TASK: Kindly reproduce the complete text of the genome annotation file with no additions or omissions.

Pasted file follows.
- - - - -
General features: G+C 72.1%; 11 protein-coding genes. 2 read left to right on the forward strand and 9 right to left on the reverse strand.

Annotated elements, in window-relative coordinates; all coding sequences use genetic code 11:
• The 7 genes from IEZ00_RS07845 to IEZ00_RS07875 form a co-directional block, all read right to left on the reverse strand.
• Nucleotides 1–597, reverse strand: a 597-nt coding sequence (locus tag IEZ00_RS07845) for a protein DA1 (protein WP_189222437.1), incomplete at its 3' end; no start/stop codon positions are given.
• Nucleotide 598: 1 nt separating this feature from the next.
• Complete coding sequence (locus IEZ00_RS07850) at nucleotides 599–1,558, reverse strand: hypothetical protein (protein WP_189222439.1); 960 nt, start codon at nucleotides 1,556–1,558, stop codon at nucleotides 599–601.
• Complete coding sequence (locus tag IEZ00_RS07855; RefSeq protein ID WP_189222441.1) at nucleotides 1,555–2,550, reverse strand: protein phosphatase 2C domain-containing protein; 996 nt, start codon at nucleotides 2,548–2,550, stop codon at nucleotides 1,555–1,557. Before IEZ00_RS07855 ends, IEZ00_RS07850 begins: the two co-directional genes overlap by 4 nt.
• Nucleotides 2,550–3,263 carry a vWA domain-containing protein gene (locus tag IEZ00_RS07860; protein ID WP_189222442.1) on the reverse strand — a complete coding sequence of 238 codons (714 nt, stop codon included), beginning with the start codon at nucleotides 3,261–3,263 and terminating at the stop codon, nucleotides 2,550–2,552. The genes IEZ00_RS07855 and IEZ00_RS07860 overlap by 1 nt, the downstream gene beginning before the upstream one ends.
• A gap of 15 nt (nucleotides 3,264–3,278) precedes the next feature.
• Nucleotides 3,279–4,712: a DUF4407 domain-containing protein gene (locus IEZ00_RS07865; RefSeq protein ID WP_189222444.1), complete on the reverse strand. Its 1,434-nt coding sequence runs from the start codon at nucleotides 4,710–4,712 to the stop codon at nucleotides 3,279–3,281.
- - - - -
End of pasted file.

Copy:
General features: G+C 72.1%; 11 protein-coding genes. 2 read left to right on the forward strand and 9 right to left on the reverse strand.

Annotated elements, in window-relative coordinates; all coding sequences use genetic code 11:
• The 7 genes from IEZ00_RS07845 to IEZ00_RS07875 form a co-directional block, all read right to left on the reverse strand.
• Nucleotides 1–597, reverse strand: a 597-nt coding sequence (locus tag IEZ00_RS07845) for a protein DA1 (protein WP_189222437.1), incomplete at its 3' end; no start/stop codon positions are given.
• Nucleotide 598: 1 nt separating this feature from the next.
• Complete coding sequence (locus IEZ00_RS07850) at nucleotides 599–1,558, reverse strand: hypothetical protein (protein WP_189222439.1); 960 nt, start codon at nucleotides 1,556–1,558, stop codon at nucleotides 599–601.
• Complete coding sequence (locus tag IEZ00_RS07855; RefSeq protein ID WP_189222441.1) at nucleotides 1,555–2,550, reverse strand: protein phosphatase 2C domain-containing protein; 996 nt, start codon at nucleotides 2,548–2,550, stop codon at nucleotides 1,555–1,557. Before IEZ00_RS07855 ends, IEZ00_RS07850 begins: the two co-directional genes overlap by 4 nt.
• Nucleotides 2,550–3,263 carry a vWA domain-containing protein gene (locus tag IEZ00_RS07860; protein ID WP_189222442.1) on the reverse strand — a complete coding sequence of 238 codons (714 nt, stop codon included), beginning with the start codon at nucleotides 3,261–3,263 and terminating at the stop codon, nucleotides 2,550–2,552. The genes IEZ00_RS07855 and IEZ00_RS07860 overlap by 1 nt, the downstream gene beginning before the upstream one ends.
• A gap of 15 nt (nucleotides 3,264–3,278) precedes the next feature.
• Nucleotides 3,279–4,712: a DUF4407 domain-containing protein gene (locus IEZ00_RS07865; RefSeq protein ID WP_189222444.1), complete on the reverse strand. Its 1,434-nt coding sequence runs from the start codon at nucleotides 4,710–4,712 to the stop codon at nucleotides 3,279–3,281.